Saturday, October 25, 2008

The Limits of Guilt By Association

I've served on my share of boards and commitees that have sought to acheive a positive end in our society. Ultimately, I admit, that my concern is the cause I'm enlisted in, not the background of the individuals I serve with. I'm not going to do BCI check on everyone I serve with. If I hear rumors that someone on the committee had previously done something questionable, particularly decades ago, I'm certainly willing to measure the value of the cause with my association of some cohort who had made some bad decisions decades ago.

The attack against Barack Obama regarding William Ayers is so ridiculous, I sit here puzzled. It's like George Bush's declaration to George Tenet regarding Iraq's weapons of mass destruction, "is that all you got?" Though various associations, I have worked with and even been related to people who are listed as sexual predators. Did I approve of their actions? No I did not. But I was associated with them, and I still value my relationship with them.

I don't limit my associations to perfect people. If I did, I know I'd be hanging with liars. The Bill Ayers thing really disturbs me because we associate with people all the time, some we know have a shaky past, some we don't, but most of us, are willing to overlook past mistakes, and admittedly I fit that mold. The attacks against Barack Obama regarding Bill Ayers and ACORN seem to be born by desperation, rather than by principle.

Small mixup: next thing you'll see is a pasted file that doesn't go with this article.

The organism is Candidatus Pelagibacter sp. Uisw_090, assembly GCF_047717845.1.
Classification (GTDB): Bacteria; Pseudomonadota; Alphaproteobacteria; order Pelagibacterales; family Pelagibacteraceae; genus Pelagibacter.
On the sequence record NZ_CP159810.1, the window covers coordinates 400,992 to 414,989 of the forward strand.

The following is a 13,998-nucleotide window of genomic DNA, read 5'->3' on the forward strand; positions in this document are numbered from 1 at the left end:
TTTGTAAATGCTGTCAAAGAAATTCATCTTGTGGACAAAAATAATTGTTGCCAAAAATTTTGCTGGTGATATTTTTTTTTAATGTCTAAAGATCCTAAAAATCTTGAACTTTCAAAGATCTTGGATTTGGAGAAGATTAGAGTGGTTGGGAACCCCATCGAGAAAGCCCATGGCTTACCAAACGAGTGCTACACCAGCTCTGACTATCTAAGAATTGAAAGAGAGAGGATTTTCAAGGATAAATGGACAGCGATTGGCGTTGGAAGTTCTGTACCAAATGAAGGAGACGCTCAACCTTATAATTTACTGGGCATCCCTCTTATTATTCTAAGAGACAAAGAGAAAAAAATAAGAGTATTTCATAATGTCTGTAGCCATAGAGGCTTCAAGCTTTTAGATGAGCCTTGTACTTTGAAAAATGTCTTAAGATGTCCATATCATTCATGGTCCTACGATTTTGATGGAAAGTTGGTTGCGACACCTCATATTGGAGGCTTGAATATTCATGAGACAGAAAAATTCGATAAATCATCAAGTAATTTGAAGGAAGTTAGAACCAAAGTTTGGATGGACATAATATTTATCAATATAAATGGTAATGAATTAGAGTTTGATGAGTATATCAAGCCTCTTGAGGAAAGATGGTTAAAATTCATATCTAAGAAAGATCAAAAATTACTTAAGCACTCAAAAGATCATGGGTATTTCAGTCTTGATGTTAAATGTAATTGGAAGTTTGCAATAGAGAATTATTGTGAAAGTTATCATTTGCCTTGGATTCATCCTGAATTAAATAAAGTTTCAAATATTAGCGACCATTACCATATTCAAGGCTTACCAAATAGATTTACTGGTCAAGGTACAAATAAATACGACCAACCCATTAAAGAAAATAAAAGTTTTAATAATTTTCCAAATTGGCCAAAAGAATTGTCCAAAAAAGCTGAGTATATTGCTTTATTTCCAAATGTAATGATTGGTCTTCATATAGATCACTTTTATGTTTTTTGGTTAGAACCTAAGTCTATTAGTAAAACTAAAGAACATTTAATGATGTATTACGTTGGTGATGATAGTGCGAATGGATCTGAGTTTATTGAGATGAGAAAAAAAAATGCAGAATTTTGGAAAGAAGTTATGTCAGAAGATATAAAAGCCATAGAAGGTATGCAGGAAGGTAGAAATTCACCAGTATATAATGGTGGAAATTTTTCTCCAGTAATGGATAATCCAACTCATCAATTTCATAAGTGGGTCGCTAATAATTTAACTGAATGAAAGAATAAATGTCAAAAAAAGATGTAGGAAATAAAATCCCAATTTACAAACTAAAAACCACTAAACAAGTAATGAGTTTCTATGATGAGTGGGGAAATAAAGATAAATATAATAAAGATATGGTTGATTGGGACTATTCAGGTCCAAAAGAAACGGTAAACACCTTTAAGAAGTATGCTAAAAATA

Many of us liberals want to focus on the relationship of the Palin family to the secessionist Alaskan party. Most of that deals with a desire for fair play. But you know, I've got friends and relatives who don't see it, who are blatant racists. I try to influence them the best I can, but I care for them never the less. Guilt by association has become far too commonplace in our political dialogue, and neither party is innocent, but the Republican party is particularly guilty of this nefarious sin.

Let's listen to what politicians list as their priorities, and whether they jive with ours. If after they are elected and they lose sight of those objectives, let's call them on it. But this guilt by association thing has got to stop if we are to value each other as Americans, warts and all. Demonizing people we disagree with drags us down to their level. I feel a deep profound disappointment in the McCain campaign in their guilt by association tactics. I sincerely wonder how anyone who values our constitution can then go vote for John McCain who has expressed such a willingness to disrespect it.


Jason The said...

Well said!

just-commenting said...

I, too, find the arguments that try to establish fuilt-by-association very specious. I have sat or do sit on a variety of boards ranging from corporations, arts organizations, health care organizations, educational, and other not-for-profit groups, and some are large enough that I did not even know the name of everyone on the board, let alone such things as political persuations or sexual preferences.

None of that was germane to the function of the board. Sarah Palin's rereference to "pallin' around with terrorists" is just one more evidence of her total cluelessness concerning the way most of these groups work and what it means to be on such a board.

Although one board was only 6 people, most average about 20-25, and one was even larger than that.